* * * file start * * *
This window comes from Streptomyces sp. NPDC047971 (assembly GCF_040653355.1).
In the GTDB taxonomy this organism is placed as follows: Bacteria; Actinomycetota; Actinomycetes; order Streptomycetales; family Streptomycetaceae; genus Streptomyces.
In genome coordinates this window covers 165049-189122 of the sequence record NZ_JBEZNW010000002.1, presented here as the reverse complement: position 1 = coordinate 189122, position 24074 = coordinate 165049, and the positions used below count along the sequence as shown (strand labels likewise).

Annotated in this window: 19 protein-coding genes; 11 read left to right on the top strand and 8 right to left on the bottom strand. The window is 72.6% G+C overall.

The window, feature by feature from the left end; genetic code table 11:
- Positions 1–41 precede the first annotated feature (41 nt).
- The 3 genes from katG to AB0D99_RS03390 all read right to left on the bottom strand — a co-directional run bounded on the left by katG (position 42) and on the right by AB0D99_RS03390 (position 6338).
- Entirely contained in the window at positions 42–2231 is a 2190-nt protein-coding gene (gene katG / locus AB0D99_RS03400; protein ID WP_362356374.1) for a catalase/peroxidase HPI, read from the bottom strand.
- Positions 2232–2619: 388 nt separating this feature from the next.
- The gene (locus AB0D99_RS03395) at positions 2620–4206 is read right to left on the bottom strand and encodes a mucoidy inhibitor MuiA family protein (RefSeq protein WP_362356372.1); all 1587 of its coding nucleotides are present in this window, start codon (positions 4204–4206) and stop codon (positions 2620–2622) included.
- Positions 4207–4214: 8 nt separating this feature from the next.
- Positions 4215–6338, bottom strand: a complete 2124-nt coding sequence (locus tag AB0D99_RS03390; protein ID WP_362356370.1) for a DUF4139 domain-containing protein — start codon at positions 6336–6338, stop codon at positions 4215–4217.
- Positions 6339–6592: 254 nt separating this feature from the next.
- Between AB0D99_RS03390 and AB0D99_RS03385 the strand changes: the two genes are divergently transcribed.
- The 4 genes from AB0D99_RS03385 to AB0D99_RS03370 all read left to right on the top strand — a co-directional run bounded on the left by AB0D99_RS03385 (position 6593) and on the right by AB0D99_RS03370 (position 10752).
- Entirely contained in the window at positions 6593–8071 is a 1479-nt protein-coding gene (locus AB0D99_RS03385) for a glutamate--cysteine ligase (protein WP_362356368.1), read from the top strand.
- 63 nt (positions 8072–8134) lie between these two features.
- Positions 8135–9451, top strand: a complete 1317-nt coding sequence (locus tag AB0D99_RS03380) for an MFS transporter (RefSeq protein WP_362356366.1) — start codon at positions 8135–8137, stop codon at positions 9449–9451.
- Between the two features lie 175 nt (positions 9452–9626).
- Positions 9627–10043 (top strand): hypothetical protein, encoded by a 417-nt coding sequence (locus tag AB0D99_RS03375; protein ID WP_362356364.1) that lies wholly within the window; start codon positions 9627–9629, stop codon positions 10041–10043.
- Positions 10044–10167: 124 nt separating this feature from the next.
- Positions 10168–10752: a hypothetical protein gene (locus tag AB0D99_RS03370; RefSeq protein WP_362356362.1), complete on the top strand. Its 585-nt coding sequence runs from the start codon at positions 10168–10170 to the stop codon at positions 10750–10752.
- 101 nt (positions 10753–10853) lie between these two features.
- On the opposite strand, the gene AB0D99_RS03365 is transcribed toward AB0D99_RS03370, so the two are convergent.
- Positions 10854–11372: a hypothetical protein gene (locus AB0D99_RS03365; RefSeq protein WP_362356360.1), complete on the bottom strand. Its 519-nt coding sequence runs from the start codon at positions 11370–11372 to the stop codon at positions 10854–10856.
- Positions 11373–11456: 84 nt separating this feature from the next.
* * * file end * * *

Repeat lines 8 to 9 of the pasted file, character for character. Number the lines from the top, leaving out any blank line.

- Entirely contained in the window at positions 42–2231 is a 2190-nt protein-coding gene (gene katG / locus AB0D99_RS03400; protein ID WP_362356374.1) for a catalase/peroxidase HPI, read from the bottom strand.
- Positions 2232–2619: 388 nt separating this feature from the next.